I planned to write this piece shortly after receiving confirmation the youngster signed with Real Madrid, but the insatisfaction surrounding the transfer by Manchester City fans made it seem pointless at the time. Now the fire is gone and it's time to explain the transfer using my privileged view, my source, like any other, is safeguarded by the international confidentiality laws. It's important to add that part of the article is a product of common sense, for example: if Pellegrini asked for Isco and Manchester City employees traveled to Spain it's obvious the club started working on it.

I was able to confirm Manuel Pellegrini was set to be the next Manchester City manager and his interest in bringing Isco along on May 12th. The club agreed and started working on it, travelling to Spain to negotiate with Málaga, talks continued for two weeks. Up to this moment no other club showed concrete interest on the young midfielder. Real Madrid sounded Málaga and met with his father at the Bernabéu, showing their interest and questioning if the player had any interest in joining the club. Manchester City took notice of it, but neither club submitted a formal bid.

Isco declared in a public interview he considered Pellegrini a second father, making the move more likely, pushing Manchester City to inform Málaga their they could pay the 35m release clause, starting direct talks with the player entourage, Isco made clear his interest of going with Pellegrini to Manchester, but that was only going to be decided after he finished representing his country at the U21s.

Isco couldn't wait, agreeing terms with Manchester City on June 15th, 3 days before the U21s final. The transfer was as good as done and both clubs waited for his return to announce the deal, in the meantime City used the opportunity to pressure Málaga for a lower transfer fee, below the full release clause.

Florentino Pérez discovered the deal, calling Málaga showing their willingness to cover the release clause immediately if Isco went to the capital, but talks with his father were unproductive for the next few days, club couldn't guarantee regular playing time, something certain at Manchester City. In a last ditch effort Zinedine Zidane personally traveled to Israel to deal with Isco, proving he could start for Real Madrid and his magic worked, the player now considered the possibility of playing for Los Blancos for the first time.

Málaga's vice-president said in a press conference selling Isco wasn't necessary and if the right offer didn't arrive he wasn't going to leave the club. Behind the scenes leaked information showed Málaga knew Isco was good as gone and counted on his transfer fee to cover more debts. Soriano and Pérez backed off, refusing to pay the full release clause and now Isco had agreed terms with both teams. The only differential was Pellegrini and he was on vacation.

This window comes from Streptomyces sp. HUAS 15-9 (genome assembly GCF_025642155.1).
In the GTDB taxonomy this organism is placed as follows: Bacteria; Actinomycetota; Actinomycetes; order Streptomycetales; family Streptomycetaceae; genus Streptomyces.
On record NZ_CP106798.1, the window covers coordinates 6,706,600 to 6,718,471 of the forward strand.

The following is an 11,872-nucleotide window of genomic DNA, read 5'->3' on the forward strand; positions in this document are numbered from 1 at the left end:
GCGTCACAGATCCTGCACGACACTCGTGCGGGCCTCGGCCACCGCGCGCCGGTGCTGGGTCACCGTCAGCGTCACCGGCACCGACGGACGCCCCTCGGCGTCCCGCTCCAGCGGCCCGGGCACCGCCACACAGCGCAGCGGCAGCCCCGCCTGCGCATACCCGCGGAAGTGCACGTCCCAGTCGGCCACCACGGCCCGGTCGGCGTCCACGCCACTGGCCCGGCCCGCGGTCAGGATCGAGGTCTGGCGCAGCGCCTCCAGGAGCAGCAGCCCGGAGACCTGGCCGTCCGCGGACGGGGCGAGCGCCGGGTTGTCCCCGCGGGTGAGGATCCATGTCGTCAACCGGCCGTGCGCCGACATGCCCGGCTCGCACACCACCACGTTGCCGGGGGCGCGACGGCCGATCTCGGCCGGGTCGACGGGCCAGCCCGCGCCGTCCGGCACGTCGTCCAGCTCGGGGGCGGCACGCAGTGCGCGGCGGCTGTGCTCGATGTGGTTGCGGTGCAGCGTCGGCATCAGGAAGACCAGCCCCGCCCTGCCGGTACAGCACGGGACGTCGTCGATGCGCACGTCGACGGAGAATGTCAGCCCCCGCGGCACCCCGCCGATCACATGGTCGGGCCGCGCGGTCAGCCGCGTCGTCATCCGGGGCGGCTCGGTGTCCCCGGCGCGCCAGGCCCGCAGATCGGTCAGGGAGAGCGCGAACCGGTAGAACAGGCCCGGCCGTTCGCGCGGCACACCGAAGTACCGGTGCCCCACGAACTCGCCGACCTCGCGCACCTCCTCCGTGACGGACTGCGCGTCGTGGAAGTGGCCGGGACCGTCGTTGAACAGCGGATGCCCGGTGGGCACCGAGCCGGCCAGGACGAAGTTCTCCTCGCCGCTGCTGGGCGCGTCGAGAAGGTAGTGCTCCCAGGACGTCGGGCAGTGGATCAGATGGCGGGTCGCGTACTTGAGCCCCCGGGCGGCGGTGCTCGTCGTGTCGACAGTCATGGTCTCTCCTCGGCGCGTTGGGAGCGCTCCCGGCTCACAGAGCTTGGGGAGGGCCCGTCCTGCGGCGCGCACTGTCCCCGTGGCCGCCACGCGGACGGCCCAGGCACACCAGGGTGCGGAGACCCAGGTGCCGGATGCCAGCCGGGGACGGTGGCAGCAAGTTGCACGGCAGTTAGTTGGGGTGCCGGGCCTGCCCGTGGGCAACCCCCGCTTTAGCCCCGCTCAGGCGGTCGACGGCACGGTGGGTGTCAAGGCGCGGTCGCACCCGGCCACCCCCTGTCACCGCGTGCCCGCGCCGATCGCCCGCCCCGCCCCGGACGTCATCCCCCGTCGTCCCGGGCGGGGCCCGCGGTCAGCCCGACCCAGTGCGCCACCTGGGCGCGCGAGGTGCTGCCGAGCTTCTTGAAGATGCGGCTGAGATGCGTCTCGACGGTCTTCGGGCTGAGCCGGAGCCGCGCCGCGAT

Real Madrid reached an agreement with Málaga before Manchester City: 27m euros. The english team made an equal offer, but Málaga's owner favored keeping the player in Spain. Málaga agreed his sale to Real Madrid. Isco was still undecided, his quotes slamming Real Madrid appeared on the cover of a local paper in Valencia to make things worse and Florentino Pérez hurried to persuade his father, offering 8m euros if his son signed with Real Madrid.That's the difference between 27m euros and the 35m release clause.

Manchester City didn't offer any money to the player entourage, deciding that keeping the current 30m bid was the best course of action. Isco was announced by Real Madrid days later and Pellegrini arrived in Manchester to discover Isco had a change of heart.

The first transfer saga that I had many details behind the scenes, proving once again how negotiations are volatile and unpredictable, tables are turned and it's all about the money in most cases. An interesting exception is Real Madrid trying to sign Neymar offering a insane amount of money, reported sums reached 150m euros, but his wish to join Barcelona was vital until the very end. The Catalans had to pay 40m to intermediaries, only spent less money and used similar methods. Both had to pay intermediaries.

Manchester United missed out on many targets throughout the years by refusing to pay intermediaries, most recently Lucas Moura and Eden Hazard, but it's a common practice in the market unavoidable if the club desires to bring specific players.

I hope this post will help football fans understand some of the complications regarding transfers, unfortunately it's only the tip of the iceberg and I look forward to making posts similar to these.

Special thanks to the person that checked the details for me all over again and opened up the possibility of writing this text with solid information in the last two months.